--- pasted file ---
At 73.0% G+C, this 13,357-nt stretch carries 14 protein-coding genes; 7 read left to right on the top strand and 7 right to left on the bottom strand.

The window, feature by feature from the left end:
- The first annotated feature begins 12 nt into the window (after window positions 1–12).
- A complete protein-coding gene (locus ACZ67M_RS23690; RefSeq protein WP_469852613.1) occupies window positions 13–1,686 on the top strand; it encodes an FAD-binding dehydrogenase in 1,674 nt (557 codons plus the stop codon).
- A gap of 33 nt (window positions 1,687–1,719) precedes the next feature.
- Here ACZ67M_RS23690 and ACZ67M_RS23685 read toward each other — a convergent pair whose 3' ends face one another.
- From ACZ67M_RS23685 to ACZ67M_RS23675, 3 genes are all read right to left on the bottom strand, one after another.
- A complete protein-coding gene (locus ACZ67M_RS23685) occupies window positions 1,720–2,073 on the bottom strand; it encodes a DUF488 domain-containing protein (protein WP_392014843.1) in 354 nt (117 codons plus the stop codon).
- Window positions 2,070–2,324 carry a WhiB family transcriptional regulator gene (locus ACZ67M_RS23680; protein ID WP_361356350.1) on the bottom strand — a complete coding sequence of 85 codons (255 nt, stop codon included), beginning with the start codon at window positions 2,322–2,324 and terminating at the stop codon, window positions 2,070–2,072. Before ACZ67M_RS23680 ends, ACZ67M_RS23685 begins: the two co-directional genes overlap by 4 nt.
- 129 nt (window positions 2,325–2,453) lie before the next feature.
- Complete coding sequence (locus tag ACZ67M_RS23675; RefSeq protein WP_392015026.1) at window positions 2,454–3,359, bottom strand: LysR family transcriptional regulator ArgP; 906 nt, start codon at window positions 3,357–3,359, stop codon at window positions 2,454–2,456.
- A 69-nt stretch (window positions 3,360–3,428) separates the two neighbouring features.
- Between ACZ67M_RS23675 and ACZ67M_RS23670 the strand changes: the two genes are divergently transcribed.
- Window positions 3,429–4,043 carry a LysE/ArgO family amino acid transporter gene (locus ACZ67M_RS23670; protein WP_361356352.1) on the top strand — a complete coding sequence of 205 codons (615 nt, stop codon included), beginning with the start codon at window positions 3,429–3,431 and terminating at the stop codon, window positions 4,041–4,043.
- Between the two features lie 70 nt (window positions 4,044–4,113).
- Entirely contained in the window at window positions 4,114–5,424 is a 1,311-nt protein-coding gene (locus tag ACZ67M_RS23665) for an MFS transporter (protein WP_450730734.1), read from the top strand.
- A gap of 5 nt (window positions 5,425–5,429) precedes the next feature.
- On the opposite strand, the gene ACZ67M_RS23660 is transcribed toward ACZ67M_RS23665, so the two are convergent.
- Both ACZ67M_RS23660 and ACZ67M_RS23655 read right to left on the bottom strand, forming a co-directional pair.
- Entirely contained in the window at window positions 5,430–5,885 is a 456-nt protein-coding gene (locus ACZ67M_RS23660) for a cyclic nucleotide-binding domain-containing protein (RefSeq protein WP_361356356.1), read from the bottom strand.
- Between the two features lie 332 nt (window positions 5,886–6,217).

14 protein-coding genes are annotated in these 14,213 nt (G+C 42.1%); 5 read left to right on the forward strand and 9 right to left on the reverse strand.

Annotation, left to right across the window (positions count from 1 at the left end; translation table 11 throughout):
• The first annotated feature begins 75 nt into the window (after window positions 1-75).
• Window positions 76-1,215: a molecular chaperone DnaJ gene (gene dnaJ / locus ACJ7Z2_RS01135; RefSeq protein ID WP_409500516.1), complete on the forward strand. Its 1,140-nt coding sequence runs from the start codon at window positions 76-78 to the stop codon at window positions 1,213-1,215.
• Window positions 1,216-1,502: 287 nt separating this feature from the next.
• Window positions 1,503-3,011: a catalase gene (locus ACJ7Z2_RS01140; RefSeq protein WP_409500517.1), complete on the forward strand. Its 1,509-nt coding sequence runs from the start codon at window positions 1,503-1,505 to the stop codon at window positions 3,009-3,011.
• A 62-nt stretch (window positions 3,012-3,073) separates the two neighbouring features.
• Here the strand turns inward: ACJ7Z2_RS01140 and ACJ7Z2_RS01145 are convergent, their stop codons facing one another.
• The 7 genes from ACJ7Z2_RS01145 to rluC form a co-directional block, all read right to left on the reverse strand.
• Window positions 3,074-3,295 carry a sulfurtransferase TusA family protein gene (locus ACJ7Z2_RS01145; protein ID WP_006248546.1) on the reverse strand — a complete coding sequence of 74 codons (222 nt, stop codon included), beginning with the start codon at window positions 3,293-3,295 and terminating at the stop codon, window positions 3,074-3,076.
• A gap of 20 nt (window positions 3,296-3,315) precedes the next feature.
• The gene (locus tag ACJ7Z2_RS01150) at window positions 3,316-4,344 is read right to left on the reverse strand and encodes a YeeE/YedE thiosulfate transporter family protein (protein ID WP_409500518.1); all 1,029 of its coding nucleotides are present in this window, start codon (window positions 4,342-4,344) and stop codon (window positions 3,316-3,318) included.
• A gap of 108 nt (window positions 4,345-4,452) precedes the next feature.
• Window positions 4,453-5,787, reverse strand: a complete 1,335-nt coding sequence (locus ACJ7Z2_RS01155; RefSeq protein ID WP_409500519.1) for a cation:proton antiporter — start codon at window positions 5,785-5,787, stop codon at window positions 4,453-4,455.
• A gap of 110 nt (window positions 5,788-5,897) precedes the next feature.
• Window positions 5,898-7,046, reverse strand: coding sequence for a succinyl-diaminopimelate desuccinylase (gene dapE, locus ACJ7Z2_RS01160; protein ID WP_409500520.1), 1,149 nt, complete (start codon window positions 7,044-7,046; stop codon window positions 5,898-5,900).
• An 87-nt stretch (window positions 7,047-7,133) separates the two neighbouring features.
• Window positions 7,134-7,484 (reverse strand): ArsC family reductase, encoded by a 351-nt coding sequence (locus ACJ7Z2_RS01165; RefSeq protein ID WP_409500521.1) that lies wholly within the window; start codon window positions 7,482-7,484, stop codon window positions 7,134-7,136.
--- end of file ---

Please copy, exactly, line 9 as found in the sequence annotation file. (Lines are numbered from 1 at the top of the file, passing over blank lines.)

- Window positions 2,070–2,324 carry a WhiB family transcriptional regulator gene (locus ACZ67M_RS23680; protein ID WP_361356350.1) on the bottom strand — a complete coding sequence of 85 codons (255 nt, stop codon included), beginning with the start codon at window positions 2,322–2,324 and terminating at the stop codon, window positions 2,070–2,072. Before ACZ67M_RS23680 ends, ACZ67M_RS23685 begins: the two co-directional genes overlap by 4 nt.